One of the longest elections in the world is now taking place in the Malaysian state of Sarawak.
One of the longest elections in the world is now taking place in the Malaysian state of Sarawak. Polling has to be spread over one month because of the vastness of the country with its remote villages tucked away in the jungle-covered mountains or hundreds of miles up one of its many rivers.
Helicopters have to be used to get the voting teams to some areas, especially around the border of Indonesian Borneo. One village visited by the helicopter had only thirteen voters. It would have taken three days to reach on foot.
Sarawak has been waiting ever since 1963 -- the year it joined the Malaysian Federation -- for this election of Federal and State representatives. It was finally fixed for May last year, only to be postponed by the racial disturbances in Kuala Lumpur. Thirteen months later, on June 6, voting finally got under way.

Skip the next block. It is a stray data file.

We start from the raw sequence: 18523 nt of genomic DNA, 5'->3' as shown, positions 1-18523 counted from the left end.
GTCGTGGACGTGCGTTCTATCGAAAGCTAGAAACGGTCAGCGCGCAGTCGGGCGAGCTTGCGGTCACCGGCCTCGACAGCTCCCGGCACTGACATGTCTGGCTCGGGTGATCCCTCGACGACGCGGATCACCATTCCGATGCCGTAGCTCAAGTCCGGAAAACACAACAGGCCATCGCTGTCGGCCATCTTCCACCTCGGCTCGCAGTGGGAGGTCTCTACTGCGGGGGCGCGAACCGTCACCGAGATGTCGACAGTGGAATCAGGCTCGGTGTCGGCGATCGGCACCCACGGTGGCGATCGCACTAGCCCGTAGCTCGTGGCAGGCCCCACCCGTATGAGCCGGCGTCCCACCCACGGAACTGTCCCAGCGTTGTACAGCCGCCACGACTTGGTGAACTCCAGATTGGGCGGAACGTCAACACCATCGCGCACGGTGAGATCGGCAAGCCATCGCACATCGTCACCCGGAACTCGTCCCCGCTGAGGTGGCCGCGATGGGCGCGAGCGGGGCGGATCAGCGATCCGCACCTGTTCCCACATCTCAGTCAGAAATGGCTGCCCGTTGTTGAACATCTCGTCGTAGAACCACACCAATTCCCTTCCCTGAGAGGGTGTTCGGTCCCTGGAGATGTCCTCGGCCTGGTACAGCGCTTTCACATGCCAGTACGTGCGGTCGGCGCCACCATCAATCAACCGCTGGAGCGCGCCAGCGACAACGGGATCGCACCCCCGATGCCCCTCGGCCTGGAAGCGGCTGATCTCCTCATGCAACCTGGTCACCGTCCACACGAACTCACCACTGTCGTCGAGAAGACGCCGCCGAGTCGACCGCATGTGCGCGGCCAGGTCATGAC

As well as helicopters, the voting teams are also using longboats to reach the river villages where the indigenous Ibans and Land Dyaks live. However, they are outnumbered by the Chinese, who form one third of Sarawak's population, and Malays.
Traditional distrust between the races had led the authorities to ban campaigning and taking security measures, but so far all has been peaceful in the election of what Kuala Lumpur hopes will be a genuinely multi-racial government.
Polling ends on July 4.